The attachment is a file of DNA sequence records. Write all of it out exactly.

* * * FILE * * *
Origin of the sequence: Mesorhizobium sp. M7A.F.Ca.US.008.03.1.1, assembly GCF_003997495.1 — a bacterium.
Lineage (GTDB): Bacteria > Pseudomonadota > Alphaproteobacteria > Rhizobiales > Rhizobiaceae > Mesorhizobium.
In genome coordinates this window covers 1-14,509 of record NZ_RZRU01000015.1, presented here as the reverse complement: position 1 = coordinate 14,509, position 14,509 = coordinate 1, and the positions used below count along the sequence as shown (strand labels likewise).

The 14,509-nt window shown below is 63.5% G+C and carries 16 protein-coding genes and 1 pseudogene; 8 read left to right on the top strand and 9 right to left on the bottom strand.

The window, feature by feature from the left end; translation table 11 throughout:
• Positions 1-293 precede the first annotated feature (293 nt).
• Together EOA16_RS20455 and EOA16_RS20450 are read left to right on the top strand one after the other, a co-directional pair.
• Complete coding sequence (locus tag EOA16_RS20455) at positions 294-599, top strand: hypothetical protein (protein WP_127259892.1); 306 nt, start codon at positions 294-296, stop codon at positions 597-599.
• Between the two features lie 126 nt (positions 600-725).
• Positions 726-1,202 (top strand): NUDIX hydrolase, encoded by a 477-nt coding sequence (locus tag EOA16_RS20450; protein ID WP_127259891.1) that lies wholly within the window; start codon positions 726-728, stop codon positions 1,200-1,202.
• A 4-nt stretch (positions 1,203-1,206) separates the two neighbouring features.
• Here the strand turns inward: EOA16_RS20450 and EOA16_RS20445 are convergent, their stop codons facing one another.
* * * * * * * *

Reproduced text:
Origin of the sequence: Mesorhizobium sp. M7A.F.Ca.US.008.03.1.1, assembly GCF_003997495.1 — a bacterium.
Lineage (GTDB): Bacteria > Pseudomonadota > Alphaproteobacteria > Rhizobiales > Rhizobiaceae > Mesorhizobium.
In genome coordinates this window covers 1-14,509 of record NZ_RZRU01000015.1, presented here as the reverse complement: position 1 = coordinate 14,509, position 14,509 = coordinate 1, and the positions used below count along the sequence as shown (strand labels likewise).

The 14,509-nt window shown below is 63.5% G+C and carries 16 protein-coding genes and 1 pseudogene; 8 read left to right on the top strand and 9 right to left on the bottom strand.

The window, feature by feature from the left end; translation table 11 throughout:
• Positions 1-293 precede the first annotated feature (293 nt).
• Together EOA16_RS20455 and EOA16_RS20450 are read left to right on the top strand one after the other, a co-directional pair.
• Complete coding sequence (locus tag EOA16_RS20455) at positions 294-599, top strand: hypothetical protein (protein WP_127259892.1); 306 nt, start codon at positions 294-296, stop codon at positions 597-599.
• Between the two features lie 126 nt (positions 600-725).
• Positions 726-1,202 (top strand): NUDIX hydrolase, encoded by a 477-nt coding sequence (locus tag EOA16_RS20450; protein ID WP_127259891.1) that lies wholly within the window; start codon positions 726-728, stop codon positions 1,200-1,202.
• A 4-nt stretch (positions 1,203-1,206) separates the two neighbouring features.
• Here the strand turns inward: EOA16_RS20450 and EOA16_RS20445 are convergent, their stop codons facing one another.